Bulldog’s a crass, blunt sort. His real name’s Dwayne O’Connor. He’s a wiry, dirty-looking guy with stringy hair and a scraggly mustache running over his lip and down the corners of his wide mouth. His smoke-gray eyes are always bloodshot, no matter how much sleep or how little alcohol he’s had. He’s got deep lines in his face, but he’s not that old — just 46. His hair’s going gray but doesn’t show because it’s mouse-brown and unkempt most times. Sharkey calls him — sorry, I keep forgetting — called him “Bulldog” because once he latches onto something he doesn’t let go. Sharkey said it’s because he doesn’t have the brains to know when to quit, but it’s made him a good man to have at the right hand.
So we walked in and Bulldog couldn’t get his eyes off Alyssa, and Sharkey leaned on the hostess podium beside the door and drummed his thick, rough fingers, his face impatient and edgy.
“Aw, Christ, Alyssa, do I need ta find my own damned seat??” he bellowed across the floor.
Alyssa finished speaking to her customer, jotting in her little white pad of dog-eared, stained paper with her elegant pen, then turned to Sharkey.
“Keep your damned shirt on, Sharkey! I’ll be there in a minute!”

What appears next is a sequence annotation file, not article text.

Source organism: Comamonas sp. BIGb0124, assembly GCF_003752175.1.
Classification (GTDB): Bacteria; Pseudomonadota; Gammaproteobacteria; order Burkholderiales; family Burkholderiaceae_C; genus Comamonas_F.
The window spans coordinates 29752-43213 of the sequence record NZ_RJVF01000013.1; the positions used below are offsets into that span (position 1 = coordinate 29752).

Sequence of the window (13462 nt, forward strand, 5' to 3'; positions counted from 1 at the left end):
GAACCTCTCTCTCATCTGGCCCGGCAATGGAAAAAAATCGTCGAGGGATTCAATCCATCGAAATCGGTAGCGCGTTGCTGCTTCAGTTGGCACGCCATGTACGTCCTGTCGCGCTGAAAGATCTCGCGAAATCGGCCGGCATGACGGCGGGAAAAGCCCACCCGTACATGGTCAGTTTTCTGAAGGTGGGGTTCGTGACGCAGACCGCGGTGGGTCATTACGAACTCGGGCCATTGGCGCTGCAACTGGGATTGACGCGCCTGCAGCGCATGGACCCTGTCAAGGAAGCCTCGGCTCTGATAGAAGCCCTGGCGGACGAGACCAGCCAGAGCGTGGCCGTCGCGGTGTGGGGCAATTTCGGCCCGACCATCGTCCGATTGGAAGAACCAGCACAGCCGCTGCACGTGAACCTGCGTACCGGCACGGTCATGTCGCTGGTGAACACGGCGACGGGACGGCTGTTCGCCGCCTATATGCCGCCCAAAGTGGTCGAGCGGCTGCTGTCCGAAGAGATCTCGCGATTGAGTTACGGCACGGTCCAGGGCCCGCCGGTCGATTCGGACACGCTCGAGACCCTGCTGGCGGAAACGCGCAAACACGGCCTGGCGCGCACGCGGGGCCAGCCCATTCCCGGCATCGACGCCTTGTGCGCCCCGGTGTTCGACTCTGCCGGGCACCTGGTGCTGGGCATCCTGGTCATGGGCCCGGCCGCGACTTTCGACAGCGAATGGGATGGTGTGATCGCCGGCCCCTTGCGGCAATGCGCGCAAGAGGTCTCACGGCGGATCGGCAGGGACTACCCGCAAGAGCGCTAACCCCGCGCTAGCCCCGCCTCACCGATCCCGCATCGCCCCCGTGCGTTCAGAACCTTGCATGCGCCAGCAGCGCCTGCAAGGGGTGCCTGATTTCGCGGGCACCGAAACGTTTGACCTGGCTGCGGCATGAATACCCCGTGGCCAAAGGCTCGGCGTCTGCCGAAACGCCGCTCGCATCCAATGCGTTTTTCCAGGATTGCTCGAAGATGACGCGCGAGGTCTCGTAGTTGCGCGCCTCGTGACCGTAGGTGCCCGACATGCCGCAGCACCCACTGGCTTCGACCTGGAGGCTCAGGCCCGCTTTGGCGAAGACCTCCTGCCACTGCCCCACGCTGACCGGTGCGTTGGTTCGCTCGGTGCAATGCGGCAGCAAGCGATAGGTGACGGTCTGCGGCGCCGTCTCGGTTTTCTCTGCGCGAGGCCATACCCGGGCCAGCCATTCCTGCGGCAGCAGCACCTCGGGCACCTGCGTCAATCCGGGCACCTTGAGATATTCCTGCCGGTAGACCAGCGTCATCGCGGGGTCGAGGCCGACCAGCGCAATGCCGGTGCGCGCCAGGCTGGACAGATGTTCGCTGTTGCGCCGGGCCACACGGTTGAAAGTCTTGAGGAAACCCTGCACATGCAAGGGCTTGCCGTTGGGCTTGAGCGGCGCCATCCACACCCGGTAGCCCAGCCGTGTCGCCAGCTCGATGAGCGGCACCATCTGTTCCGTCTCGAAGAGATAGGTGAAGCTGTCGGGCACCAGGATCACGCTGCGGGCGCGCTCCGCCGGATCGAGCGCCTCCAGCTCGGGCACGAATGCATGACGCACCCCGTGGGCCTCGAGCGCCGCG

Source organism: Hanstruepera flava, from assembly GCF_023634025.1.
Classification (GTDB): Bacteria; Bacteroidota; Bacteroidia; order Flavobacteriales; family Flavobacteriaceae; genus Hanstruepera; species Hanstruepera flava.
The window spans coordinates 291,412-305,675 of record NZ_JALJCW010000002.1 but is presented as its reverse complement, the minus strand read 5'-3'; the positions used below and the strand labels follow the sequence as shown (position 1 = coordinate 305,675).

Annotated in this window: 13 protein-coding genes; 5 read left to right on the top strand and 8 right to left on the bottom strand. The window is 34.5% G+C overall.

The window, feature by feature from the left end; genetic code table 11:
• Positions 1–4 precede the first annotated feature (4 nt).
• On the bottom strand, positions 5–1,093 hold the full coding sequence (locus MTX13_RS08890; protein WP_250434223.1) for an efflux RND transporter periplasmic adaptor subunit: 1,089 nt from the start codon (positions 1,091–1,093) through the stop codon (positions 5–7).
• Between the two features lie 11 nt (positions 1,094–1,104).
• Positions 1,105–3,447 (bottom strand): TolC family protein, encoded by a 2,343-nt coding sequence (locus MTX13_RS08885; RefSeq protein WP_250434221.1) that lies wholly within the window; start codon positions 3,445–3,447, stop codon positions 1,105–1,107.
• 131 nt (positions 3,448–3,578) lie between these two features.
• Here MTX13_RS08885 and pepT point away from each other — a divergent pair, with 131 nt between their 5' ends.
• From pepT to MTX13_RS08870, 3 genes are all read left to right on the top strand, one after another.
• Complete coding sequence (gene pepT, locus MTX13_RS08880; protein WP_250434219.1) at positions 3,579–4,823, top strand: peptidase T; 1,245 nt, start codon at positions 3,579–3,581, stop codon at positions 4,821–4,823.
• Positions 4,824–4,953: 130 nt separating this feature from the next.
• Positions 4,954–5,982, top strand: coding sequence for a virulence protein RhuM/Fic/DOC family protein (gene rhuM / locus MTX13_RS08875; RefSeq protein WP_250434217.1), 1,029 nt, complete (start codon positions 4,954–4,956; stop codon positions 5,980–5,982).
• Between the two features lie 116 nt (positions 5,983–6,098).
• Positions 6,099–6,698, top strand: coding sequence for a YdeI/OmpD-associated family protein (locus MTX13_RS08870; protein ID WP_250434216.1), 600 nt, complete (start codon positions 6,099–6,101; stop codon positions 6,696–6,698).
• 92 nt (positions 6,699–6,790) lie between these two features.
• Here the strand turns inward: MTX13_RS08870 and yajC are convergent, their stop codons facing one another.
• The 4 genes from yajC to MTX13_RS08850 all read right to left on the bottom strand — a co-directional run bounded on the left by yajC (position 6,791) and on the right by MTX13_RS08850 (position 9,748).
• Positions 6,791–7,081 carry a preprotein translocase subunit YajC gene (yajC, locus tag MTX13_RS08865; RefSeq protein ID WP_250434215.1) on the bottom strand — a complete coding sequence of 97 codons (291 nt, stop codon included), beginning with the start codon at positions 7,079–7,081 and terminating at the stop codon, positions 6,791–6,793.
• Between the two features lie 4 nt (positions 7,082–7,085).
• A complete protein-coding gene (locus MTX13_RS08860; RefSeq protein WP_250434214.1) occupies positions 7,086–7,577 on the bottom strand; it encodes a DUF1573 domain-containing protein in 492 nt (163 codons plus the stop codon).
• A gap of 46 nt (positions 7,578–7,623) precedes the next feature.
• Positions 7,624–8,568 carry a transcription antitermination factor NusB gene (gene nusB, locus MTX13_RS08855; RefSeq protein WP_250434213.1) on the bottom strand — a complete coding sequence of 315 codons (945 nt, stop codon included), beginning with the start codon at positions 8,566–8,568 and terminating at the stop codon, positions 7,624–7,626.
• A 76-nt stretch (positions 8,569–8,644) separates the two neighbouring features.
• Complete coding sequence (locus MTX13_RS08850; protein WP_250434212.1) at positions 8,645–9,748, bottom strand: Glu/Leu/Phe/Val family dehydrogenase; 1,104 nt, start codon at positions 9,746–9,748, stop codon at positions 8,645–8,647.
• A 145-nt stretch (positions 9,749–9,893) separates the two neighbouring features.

“AAAaahhh …” Sharkey said and gave a dismissive swat in her direction.
I tried not to laugh, and Alyssa vanished through the single, swinging door behind the bar to the kitchen, ripping out the little paper from the pad. Before it swung back the other way she pushed it open again and smiled at me as she came toward us.
“Hey, Johnny, how’re you?” She never looked at Bulldog.
“I’m fine, Alyssa, thanks. You?”
She took one of my cheeks in her palm and planted a light kiss on the other, then hugged me. “I’m good. Why are you with these two clowns?”
“Gimme a damned seat, girl, ’fore I tell your mother you’re about neglectin’ the payin’ customers,” Sharkey shifted his weight on his legs. “And be quick about it! My hips aren’t gettin’ any better!”
“Pipe down you crusty old bum!” Her voice was sharp and her face stern, but her eyes burned with playful glee. “You can see we’re busy! Where am I supposedta putcha? Huh? Where?”
Sharkey snarled at her, but Bulldog sidled up to her. “Hey, Alyssa, how’s it goin’?”
She rolled her eyes at me before she turned to him. “Great, Dwayne, and no, I ain’t going out with you, you slimy little perv. And take your damned eyes off my boobs before I kick your ass!” She stepped up and poked her finger into his chest, and Bulldog shrank back.
“Sorry! I can’t help it! You’re so damned good-lookin’!”
“Too good-looking for the likes of you! Now eyes up!”